November 18, 1969
“Land, land! I can see England!” Denise said excitedly as she ran into the Soho cabin. We’d joined the boys for a drink before dinner, but Denise couldn’t sit still for more than a few minutes, running back and forth between cabin and deck to peer excitedly into the darkening twilight .
George’s English wasn’t good enough to understand what was going on, so we explained through Tony that she was born in England but that her parents had taken her to Australia 5 years ago and she’d been homesick for England ever since. Tony translated for George, who smiled, nodded and said “aaahhhh, nay, endaxi.”
I felt very international because I then translated that for her: “Denise, George says “Aaaahh, yes, ok.” which made everyone laugh except Denise, who was already on her way outside again.
Chris and I followed her out. All we could see was a black blob in the distance vaguely silhouetted against the night sky, but there was no doubting it. Land’s End. George came out too. He took Denise’s hands in his and they laughed and danced around, jumping up and down like a couple of hyperactive children. I wished I’d had my camera. It was so sweet, because George must have seen the coast of England many times. I think he just wanted to make it more exciting for Denise.
The three of us then made our way to the Smoking Room and stayed up most of the night talking ourselves silly, re-living all the good times we’d had over the past 6 weeks, wondering how we’d cope living back in the real world again. They’ve both promised to come to Rotterdam to visit me soon. I’ll miss them the most, of course. We did everything and went everywhere together, we “girls who never sleep” as Captain Ikiadis had dubbed us.
They left the ship early next morning a to face queues for customs and passport stamps and work permits. Goodness knows when we’ll see each other again, but I hope it’s soon. I didn’t have too much time to feel sad though, because Sue, my friend from back home, arrived soon afterwards. She’d been in London for 3 months and took two days off work to collect me and provide my first sight of London, which would include an overnight stay at her flat in Chelsea.
We wandered (and I stumbled with sea-legs) around Southampton for a while and checked on times for the boat train. There was one due at 8.30pm, so after lunch in town (burger and coffee with real milk, of course!) we returned to the ship and I gave her a guided tour, then took her to the dining room for dinner on the ship. There were very few passengers on board so waiters didn’t care where we sat or who they served. Then we boarded the train and arrived at Victoria station, London at 10pm.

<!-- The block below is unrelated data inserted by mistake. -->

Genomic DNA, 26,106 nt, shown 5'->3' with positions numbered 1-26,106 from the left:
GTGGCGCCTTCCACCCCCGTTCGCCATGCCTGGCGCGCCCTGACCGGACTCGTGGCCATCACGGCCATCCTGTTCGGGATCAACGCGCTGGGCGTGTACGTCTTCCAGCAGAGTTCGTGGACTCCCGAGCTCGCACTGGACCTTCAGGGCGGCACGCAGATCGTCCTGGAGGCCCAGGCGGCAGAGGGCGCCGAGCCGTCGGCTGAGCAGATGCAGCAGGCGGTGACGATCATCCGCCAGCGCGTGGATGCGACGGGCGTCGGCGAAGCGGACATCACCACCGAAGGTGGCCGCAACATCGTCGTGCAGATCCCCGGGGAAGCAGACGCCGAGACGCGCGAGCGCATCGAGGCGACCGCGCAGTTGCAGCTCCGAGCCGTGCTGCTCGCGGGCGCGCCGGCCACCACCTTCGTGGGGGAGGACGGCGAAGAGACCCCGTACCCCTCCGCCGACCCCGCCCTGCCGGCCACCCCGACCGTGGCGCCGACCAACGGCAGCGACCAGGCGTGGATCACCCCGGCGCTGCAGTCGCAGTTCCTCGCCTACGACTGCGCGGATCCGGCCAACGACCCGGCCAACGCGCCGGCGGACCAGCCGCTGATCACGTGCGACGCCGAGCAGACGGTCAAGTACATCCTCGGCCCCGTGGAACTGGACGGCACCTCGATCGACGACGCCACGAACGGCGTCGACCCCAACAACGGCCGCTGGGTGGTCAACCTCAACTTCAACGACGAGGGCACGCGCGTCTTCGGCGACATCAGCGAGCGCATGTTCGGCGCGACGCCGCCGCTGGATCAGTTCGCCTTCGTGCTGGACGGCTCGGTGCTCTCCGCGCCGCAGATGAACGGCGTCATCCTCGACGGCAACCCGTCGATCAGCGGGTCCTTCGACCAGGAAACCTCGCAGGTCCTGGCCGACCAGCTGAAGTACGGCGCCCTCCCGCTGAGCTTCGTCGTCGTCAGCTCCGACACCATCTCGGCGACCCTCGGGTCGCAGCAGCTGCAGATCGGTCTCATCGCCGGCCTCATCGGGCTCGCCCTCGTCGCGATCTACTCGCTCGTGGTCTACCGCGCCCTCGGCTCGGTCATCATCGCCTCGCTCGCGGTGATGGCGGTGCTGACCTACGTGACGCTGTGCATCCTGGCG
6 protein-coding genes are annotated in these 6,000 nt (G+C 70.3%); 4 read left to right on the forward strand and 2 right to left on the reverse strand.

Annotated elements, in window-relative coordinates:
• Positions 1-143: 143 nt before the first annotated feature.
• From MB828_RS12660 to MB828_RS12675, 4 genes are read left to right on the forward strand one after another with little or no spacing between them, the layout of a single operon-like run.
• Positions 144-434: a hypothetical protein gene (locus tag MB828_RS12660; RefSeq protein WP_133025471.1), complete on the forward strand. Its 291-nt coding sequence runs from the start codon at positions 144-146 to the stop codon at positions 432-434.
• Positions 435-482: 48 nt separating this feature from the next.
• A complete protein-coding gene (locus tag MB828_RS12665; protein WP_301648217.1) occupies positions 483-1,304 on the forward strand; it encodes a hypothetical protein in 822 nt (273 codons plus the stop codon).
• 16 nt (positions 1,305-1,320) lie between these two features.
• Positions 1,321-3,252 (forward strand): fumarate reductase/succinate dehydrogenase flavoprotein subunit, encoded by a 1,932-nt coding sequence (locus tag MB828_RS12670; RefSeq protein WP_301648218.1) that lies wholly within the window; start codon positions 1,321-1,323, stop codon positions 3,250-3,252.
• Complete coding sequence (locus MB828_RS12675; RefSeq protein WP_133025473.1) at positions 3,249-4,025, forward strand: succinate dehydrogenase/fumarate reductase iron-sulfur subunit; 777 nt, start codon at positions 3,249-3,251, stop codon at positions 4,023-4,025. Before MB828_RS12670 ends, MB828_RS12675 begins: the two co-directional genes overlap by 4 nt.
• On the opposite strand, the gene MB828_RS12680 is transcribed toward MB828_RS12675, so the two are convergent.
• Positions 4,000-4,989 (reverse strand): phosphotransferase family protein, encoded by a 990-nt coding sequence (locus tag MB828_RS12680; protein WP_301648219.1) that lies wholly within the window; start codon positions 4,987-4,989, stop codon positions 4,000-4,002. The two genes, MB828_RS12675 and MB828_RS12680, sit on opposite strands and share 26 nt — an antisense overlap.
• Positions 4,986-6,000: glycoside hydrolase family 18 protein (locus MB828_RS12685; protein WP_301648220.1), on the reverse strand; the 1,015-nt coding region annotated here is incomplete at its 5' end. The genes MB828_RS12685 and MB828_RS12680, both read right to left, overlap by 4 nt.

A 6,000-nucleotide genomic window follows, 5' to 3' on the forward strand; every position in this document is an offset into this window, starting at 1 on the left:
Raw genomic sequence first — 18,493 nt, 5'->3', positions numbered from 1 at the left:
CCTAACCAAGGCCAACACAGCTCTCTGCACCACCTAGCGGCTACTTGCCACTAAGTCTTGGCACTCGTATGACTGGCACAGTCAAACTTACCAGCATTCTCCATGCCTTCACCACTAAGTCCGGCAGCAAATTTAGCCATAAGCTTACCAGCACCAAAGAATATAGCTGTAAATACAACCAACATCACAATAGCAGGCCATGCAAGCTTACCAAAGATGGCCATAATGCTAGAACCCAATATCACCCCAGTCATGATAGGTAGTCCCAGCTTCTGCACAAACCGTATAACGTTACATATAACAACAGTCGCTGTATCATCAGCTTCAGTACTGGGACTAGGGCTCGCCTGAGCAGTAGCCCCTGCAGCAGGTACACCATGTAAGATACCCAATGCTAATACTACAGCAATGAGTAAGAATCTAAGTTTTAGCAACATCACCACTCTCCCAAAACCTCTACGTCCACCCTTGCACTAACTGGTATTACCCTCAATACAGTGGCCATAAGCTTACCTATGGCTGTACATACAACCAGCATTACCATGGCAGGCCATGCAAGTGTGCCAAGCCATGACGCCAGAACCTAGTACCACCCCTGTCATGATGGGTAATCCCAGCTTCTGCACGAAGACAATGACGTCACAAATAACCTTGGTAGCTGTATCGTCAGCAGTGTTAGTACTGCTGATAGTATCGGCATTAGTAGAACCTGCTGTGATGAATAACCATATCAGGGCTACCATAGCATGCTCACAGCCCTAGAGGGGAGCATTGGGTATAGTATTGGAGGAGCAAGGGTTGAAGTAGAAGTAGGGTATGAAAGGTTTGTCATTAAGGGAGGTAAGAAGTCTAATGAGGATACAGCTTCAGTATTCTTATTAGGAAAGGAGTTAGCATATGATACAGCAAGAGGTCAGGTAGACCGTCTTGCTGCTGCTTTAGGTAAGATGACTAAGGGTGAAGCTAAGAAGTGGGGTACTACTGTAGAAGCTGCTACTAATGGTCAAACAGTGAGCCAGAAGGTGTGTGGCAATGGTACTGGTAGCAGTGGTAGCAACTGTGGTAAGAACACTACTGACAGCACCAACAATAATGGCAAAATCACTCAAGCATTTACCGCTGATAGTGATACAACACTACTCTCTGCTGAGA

I thought I was finally in London. And I was! But from the platform at Victoria station we had to go down an escalator and take another train to Charing Cross, station, then we changed to another train for Chelsea station, and after an hour of travelling, we were STILL in the centre of London and I hadn’t even poked my head above ground yet!
I quickly learnt the first lesson in using the London underground: you must, must, MUST stay on the right side of the escalator, because the moment you put your heavy bag down beside you, even at 11pm, people will be alerted in their homes and restaurants and shops and they will come from all over London for the sole purpose of running up the left side and kicking your bag or falling over it and yelling at you for putting it there!
We arrived at Sue’s place at about 11.30pm. She shares a bed-sit in Chelsea, just off King’s Road, and after sitting up most of the previous night, I slept very soundly on two lounge-chairs pushed together, even though they did initially feel like they were swaying back and forth on the waves
We headed off at about 8 next morning and made our way into town, wherever that is. In London, it’s everywhere! You can walk along a quiet tree-lined street on a cold foggy morning (which we did) and enjoy total silence, but then you turn a corner (which we did) and instantly you’re in a bustling, noisy city.
Sue asked me what I wanted to see before I had to return to the ship because we didn’t have much time.
I didn’t hestiate. “Carnaby Street.”
She wasn’t even sure how to get there, so she looked it up in her A-Z and we took a train to Piccadilly Circus. Wow! It was huge! Streets going off in every direction, big neon signs, cars, red double-decker buses, black cabs, theatres, people and more people and even more people!
We eventually found Carnaby Street and what a surprise it was! I was expecting a big, wide, long street full of fashionable dress shops, but it wasn’t much bigger than a laneway with lots of little shops on both sides. Windows displayed all the latest mod fashions, and even at 10am there were crowds of people there.
I heard a man advertising a concert over a microphone and looked up to see people stepping out of the way because an open-backed truck was slowly making its way down the narrow street, and there were our old BeeGees seated on the back, waving to the crowd! People were cheering and waving back and I was almost bursting with pride to know they’d become so popular since leaving Australia!
Suddenly, Sue looked at her watch and gasped. It was 12.20. I had to catch the 12.45 train from Victoria station to be back on board by 3pm or I’d miss the boat, literally.
It was a mad dash but we made it with minutes to spare. I hardly had a chance to give Sue a quick hug and thank her for a wonderful two days before jumping on the train and waving goodbye as we chugged out of the station.
I decided that London was way too big and busy, and was as much as I’d loved my quick tour, I was secretly relieved to be leaving.
I knew I’d never be able to find my way around the place even if I was there for a hundred years!